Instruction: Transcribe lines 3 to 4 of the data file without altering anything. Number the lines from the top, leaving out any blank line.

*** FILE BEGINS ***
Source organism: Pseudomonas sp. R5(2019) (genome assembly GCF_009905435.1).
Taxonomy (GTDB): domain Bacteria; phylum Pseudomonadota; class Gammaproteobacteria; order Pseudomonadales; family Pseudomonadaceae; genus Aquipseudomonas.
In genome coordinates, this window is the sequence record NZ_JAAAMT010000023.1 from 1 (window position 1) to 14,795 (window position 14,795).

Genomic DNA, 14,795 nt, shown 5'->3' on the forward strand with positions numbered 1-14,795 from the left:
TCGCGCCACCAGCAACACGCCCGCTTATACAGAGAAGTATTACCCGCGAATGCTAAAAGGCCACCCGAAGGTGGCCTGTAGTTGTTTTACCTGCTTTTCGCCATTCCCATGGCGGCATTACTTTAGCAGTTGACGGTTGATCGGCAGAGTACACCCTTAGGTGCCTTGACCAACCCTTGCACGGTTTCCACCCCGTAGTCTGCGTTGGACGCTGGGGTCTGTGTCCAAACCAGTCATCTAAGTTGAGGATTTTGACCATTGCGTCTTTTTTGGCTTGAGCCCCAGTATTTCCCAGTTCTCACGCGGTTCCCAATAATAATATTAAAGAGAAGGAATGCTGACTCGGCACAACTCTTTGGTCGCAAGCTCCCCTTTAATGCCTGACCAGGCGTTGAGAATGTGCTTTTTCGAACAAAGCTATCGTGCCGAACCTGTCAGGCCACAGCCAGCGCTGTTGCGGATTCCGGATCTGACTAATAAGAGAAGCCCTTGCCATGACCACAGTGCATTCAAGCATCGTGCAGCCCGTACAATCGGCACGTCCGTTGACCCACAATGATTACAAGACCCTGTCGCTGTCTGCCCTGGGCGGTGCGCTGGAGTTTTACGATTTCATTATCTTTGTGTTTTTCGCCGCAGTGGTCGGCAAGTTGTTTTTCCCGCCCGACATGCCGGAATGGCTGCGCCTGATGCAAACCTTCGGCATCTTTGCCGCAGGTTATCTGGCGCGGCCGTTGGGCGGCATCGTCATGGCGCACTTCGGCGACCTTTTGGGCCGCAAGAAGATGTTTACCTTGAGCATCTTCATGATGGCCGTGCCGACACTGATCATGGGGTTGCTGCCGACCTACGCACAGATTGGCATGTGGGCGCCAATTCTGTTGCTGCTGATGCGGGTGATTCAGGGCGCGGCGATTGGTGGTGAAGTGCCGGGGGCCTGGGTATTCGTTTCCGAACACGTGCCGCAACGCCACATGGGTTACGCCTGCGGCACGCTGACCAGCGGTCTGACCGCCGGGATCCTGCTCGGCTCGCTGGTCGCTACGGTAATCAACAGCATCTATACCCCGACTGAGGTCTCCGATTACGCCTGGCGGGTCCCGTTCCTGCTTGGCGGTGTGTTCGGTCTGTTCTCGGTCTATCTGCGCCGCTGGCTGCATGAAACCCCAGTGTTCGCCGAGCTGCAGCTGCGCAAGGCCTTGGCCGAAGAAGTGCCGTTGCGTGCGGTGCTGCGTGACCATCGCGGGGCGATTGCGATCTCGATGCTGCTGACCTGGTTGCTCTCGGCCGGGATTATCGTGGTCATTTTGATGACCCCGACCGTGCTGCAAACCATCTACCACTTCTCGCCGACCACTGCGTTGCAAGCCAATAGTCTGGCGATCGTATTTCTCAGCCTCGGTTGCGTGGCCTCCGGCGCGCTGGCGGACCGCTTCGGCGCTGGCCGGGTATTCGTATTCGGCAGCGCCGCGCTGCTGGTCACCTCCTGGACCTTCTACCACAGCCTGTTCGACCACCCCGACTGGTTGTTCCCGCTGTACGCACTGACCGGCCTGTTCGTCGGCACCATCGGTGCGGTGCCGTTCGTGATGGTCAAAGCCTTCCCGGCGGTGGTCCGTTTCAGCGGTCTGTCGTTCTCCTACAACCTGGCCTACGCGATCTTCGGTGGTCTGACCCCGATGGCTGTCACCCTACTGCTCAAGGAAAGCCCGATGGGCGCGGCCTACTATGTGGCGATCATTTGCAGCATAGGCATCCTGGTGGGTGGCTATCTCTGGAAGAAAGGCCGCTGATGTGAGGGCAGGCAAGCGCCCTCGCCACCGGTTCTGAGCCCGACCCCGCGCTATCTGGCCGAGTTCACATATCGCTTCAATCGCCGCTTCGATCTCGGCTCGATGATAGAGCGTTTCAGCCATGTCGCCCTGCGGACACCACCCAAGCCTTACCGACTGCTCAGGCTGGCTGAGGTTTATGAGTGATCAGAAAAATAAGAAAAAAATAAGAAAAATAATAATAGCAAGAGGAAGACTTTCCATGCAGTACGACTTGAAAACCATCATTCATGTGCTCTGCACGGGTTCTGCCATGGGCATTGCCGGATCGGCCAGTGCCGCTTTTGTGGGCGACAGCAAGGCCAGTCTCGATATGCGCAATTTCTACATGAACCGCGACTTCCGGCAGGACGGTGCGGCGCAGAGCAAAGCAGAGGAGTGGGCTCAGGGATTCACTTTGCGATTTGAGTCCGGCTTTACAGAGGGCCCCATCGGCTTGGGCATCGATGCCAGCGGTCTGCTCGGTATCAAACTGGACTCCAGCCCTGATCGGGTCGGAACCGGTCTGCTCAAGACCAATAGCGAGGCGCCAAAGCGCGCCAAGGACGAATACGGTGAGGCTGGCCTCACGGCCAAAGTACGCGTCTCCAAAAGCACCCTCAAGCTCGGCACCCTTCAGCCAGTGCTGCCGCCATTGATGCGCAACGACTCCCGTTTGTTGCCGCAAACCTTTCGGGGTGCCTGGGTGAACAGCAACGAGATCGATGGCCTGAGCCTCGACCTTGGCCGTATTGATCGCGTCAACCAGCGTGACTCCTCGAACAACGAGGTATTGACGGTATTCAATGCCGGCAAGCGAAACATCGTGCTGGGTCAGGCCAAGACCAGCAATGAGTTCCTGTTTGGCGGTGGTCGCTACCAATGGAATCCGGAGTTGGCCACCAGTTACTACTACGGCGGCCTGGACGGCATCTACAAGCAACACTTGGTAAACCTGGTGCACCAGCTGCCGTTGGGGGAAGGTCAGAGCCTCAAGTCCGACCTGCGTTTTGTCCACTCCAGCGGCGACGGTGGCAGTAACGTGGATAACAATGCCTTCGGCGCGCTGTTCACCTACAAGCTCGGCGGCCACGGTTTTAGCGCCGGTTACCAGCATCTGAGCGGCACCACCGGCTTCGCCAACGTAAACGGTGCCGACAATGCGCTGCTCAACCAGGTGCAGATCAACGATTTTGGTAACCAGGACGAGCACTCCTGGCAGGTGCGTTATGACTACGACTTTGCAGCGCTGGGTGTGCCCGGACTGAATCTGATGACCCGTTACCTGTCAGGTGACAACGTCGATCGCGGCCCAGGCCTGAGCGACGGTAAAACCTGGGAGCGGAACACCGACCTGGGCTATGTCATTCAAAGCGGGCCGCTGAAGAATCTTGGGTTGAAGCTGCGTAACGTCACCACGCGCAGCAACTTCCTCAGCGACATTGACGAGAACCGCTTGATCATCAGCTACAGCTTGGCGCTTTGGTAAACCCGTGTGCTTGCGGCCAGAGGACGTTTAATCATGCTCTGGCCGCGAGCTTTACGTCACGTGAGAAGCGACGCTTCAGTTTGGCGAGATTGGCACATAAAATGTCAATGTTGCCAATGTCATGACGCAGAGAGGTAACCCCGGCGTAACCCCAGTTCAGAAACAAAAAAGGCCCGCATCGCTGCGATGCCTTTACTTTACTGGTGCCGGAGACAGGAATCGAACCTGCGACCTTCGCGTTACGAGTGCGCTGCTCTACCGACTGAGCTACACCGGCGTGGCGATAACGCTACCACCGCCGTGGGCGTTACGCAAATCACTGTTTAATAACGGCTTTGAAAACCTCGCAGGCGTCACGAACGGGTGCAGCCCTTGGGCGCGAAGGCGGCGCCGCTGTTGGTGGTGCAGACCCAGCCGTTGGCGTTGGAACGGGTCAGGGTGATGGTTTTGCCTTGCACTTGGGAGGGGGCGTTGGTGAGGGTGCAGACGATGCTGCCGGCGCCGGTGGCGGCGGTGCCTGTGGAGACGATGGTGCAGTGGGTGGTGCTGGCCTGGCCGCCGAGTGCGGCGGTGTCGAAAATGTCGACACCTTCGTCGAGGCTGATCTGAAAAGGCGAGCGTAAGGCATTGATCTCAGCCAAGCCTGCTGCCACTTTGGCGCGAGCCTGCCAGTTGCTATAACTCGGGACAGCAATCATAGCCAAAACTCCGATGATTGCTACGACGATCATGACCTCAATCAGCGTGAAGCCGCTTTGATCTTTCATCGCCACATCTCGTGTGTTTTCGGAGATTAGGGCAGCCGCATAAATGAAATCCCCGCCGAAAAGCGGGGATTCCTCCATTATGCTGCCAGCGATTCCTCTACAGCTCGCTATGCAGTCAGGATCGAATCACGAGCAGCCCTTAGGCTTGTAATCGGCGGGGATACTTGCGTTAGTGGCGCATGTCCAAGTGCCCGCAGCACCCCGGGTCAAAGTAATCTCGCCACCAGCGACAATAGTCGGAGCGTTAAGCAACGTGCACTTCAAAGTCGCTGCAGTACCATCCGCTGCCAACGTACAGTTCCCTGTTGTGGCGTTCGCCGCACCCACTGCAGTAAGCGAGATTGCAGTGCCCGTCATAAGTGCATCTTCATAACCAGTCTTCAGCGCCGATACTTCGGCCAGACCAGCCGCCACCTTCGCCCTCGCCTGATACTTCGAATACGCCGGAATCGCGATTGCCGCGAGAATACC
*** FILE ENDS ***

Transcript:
In genome coordinates, this window is the sequence record NZ_JAAAMT010000023.1 from 1 (window position 1) to 14,795 (window position 14,795).

Genomic DNA, 14,795 nt, shown 5'->3' on the forward strand with positions numbered 1-14,795 from the left: